The tale of two killings

The tale of two killings

Gujarat and delhi riots

Every time there is a conviction in Gujarat riots case, I begin to hope that the day is not far when the real culprit, state chief minister Narendra Modi, will be brought to book.

The 28-year-long sentence awarded to Maya Kodnani, who organised the massacre at Naroda-Patya in Ahmedabad, makes me confident that justice can be delayed — the riots took place in 2002 — but not denied. Modi lauded her role on the riots so much that he made her a minister. But the Supreme Court’s special investigation team (SIT) caught up with her crime even after the exoneration by the police which did its best to shield  Kodnani’s.

The question which nags me all the time is how to punish a chief minister who plans and executes the killing of his own people because they belong to a different religion. Some 2,000 Muslims were killed, 95 at Naroda-Patya alone. A similar point confronted me when after the assassination of Indira Gandhi in 1984, more than 3,000 Sikhs were killed in the national capital, New Delhi. Then prime minister Rajiv Gandhi was responsible for blessing all that was plotted to kill the innocent. His infamous remark still haunts me: ‘When a big tree falls, the earth is bound to shake.’

Both in Gujarat and Delhi, the pattern of killing and looting was the same: The public was instigated, the police were instructed to look the other way and the army’s induction was intentionally delayed. Had there been the institution of Lokpal in position, it would have probably stepped in to name the culprits including Modi and Rajiv Gandhi. In the absence of any such remedy what do people, especially the victims, do to get justice? When the protector turns into a killer there is no remedy for the protected.

In fact, both Gujarat and Delhi have raised a general question about the independence of law and order machinery. The police are at the beck and call of rulers and they do not function independently. The police reforms recommended by the Dharamvira Committee as back as 1980 could have retrieved the situation to some extent. It would have meant transferring control of police to a committee, including the opposition leader. But no state has been willing to implement the recommendations.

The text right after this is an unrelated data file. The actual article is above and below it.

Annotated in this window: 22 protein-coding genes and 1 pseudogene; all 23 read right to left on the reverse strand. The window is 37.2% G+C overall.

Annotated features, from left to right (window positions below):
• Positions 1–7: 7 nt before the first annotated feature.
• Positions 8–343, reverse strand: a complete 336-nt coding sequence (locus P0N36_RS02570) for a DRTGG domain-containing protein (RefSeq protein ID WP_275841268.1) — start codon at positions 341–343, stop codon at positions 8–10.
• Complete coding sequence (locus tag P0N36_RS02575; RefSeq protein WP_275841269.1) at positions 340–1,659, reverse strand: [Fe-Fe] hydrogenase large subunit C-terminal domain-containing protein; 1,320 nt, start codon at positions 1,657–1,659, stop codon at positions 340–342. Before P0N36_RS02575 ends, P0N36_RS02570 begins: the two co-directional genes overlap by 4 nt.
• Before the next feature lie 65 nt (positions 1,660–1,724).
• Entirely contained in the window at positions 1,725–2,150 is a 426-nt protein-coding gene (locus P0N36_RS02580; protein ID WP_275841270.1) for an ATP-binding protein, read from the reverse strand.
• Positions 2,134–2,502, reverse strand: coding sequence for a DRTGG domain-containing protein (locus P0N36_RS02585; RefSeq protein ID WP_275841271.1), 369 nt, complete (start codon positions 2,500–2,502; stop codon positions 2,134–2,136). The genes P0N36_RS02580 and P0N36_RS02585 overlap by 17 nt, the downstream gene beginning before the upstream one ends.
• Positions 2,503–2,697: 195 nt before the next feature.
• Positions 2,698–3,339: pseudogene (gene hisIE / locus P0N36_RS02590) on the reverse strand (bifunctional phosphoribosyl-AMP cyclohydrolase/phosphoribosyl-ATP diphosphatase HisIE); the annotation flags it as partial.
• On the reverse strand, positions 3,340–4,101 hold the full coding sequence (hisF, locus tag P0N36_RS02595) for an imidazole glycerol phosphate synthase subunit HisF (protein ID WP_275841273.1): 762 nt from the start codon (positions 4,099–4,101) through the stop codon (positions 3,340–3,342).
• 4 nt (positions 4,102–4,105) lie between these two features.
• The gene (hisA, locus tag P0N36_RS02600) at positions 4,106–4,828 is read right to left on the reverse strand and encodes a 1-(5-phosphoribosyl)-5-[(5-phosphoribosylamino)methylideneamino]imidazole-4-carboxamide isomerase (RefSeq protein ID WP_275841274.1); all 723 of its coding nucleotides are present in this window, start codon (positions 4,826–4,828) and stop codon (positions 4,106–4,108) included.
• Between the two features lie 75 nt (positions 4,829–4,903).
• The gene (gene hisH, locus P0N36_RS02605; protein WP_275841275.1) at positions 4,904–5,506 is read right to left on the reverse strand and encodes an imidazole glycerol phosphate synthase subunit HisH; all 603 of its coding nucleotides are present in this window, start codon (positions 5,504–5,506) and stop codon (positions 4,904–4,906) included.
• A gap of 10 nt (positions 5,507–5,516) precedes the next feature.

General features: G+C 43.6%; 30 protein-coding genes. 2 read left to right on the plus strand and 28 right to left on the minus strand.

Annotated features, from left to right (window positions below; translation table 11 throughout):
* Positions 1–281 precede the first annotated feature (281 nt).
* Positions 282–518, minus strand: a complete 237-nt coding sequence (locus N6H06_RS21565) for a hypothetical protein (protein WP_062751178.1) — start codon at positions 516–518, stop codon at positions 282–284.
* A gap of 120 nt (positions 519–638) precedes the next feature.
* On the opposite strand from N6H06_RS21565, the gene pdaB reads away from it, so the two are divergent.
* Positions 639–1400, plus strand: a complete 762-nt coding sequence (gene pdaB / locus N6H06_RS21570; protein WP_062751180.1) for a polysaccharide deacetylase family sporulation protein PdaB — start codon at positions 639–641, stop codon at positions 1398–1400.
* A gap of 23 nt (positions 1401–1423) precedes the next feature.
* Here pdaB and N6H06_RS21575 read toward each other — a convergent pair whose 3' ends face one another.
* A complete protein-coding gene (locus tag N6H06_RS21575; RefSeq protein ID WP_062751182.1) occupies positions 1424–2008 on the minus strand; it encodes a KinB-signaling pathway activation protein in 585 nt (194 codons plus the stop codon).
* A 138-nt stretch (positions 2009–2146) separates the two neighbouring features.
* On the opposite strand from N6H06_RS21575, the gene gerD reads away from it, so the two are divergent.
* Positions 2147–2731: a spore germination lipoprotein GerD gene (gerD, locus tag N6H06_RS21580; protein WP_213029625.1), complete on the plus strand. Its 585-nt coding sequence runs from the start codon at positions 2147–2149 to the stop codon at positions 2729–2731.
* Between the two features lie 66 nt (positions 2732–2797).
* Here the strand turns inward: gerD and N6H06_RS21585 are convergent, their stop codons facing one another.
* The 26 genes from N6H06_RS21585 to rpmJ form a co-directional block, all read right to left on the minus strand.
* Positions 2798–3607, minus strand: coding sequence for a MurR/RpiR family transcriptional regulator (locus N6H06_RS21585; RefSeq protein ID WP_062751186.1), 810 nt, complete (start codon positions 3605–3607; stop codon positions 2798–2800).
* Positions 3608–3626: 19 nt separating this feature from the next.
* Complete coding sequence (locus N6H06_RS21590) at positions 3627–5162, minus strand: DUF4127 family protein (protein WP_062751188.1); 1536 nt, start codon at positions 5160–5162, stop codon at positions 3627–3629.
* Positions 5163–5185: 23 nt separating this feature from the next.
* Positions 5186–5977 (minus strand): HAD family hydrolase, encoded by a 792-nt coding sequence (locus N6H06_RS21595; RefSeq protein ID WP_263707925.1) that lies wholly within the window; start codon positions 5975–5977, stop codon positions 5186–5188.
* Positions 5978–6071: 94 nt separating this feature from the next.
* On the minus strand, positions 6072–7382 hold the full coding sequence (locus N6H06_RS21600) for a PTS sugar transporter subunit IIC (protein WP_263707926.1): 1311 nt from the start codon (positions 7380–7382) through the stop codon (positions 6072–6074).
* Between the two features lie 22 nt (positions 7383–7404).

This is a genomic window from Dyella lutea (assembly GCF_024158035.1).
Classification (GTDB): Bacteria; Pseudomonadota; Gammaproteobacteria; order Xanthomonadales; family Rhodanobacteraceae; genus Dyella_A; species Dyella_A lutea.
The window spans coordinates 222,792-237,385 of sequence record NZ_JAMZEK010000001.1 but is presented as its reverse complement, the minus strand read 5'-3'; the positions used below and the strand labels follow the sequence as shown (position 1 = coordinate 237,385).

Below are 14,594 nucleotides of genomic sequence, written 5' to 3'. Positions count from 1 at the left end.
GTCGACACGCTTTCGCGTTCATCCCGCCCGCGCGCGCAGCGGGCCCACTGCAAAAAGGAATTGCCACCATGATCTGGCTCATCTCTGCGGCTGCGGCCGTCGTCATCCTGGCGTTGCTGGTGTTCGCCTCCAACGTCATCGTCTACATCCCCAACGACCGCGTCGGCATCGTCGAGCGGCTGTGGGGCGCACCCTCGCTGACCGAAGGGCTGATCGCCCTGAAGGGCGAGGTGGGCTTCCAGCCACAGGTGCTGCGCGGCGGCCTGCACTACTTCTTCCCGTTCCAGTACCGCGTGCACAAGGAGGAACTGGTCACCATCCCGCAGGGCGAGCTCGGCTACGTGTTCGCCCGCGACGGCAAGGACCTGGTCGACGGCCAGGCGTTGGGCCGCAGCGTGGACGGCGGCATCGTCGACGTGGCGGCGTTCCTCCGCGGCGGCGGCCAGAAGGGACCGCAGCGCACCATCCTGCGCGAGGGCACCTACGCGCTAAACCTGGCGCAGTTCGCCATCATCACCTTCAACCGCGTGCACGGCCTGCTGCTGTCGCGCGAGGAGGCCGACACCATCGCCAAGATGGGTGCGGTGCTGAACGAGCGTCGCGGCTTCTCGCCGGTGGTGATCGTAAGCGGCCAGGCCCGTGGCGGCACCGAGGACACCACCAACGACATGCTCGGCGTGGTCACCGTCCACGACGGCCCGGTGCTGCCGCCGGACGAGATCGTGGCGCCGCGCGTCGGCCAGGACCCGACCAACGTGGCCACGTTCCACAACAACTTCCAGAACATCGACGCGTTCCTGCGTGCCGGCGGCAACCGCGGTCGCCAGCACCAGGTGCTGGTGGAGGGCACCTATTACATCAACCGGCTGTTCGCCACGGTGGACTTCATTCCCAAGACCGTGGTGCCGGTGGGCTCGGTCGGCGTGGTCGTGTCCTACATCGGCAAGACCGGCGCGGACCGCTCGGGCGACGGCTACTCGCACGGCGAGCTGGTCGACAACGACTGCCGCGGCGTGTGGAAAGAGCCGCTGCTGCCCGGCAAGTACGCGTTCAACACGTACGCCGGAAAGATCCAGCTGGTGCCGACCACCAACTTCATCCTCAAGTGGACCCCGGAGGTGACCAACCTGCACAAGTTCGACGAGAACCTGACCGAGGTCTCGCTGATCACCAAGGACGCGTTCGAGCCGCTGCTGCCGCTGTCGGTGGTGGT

Since the states jealously guard their sway over the law and order machinery, it is difficult to imagine that they would agree to any federal force when New Delhi itself has got politicised. Coming to the minorities, the experience of Muslims in Gujarat and of Sikhs in Delhi bring out the truth that the rulers go to any extent to save their party members. They have different names but in real terms they are the party’s rough necks who have over the years become an instrument of tyranny in the hands of political masters.

The bigger tragedy

The real disturbing aspect is that more and more Hindus are getting contaminated by the RSS and its parivar. It is heartening to find that one member of the Bajrang Dal, the militant wing of RSS, has been given life sentence in the Naroda-Patya case. Still the bigger tragedy is that the majority community looks like turning its back on secularism which it should realise can undo India.

The BJP which expects to win at the 2014 election does not feel its responsibility in keeping the country safe from parochialism. True, the other national party, the Congress has become a carbon copy of the BJP, but it still supports the secular ethos.

I was, however, disappointed when the Congress government neither acted against the Shiv Sena, particularly Raj Thackeray when he instigated the crowd in Mumbai in the name of national chauvinism. Nor did the government move against the Muslim fundamentalists who indulged in violence at Azad Maidan and killed two persons. I am told that the person who goaded the mob at the maidan is a local Congress Muslim leader. Regretfully, both the Congress and the BJP have come to believe that they would get more votes if they talked in terms of caste and community.

Had the Supreme Court not selected the nine cases of fake encounters out of many, no Maya Kodnani would have been punished. But there was no Supreme Court to intervene in the case of Sikhs’ killings because the Rajiv Gandhi administration had cleaned the stains from the plate.

No proof was left behind and the records were fudged. The entire massacre was orchestrated by the ruling Congress and executed according to a pre-prepared plan.
It was an young lawyer, H S Phoolka, who made a formidable case from the affidavits of victims. Even then his experience and those of the others who have tried to get justice is that even now the Congress government is creating impediment at every step to block any persecution further.

The conviction in Gujarat is an exception. At least there were still some records which helped the SIT to rebuild the case. But in Delhi, the Congress government has effaced all evidence lest the guilty of 1984 massacre could be traced.

There is yet another case of government’s suppression. I am referring to the killing of 22 Muslim boys at Hashimpura in UP in 1987.

The case has not moved from the lower court. The rioting in Assam too has been anti-Muslim. The lessons to be learnt from all these happenings is that the rule of law by itself does not mean anything unless the government is willing to follow it without fear or favour.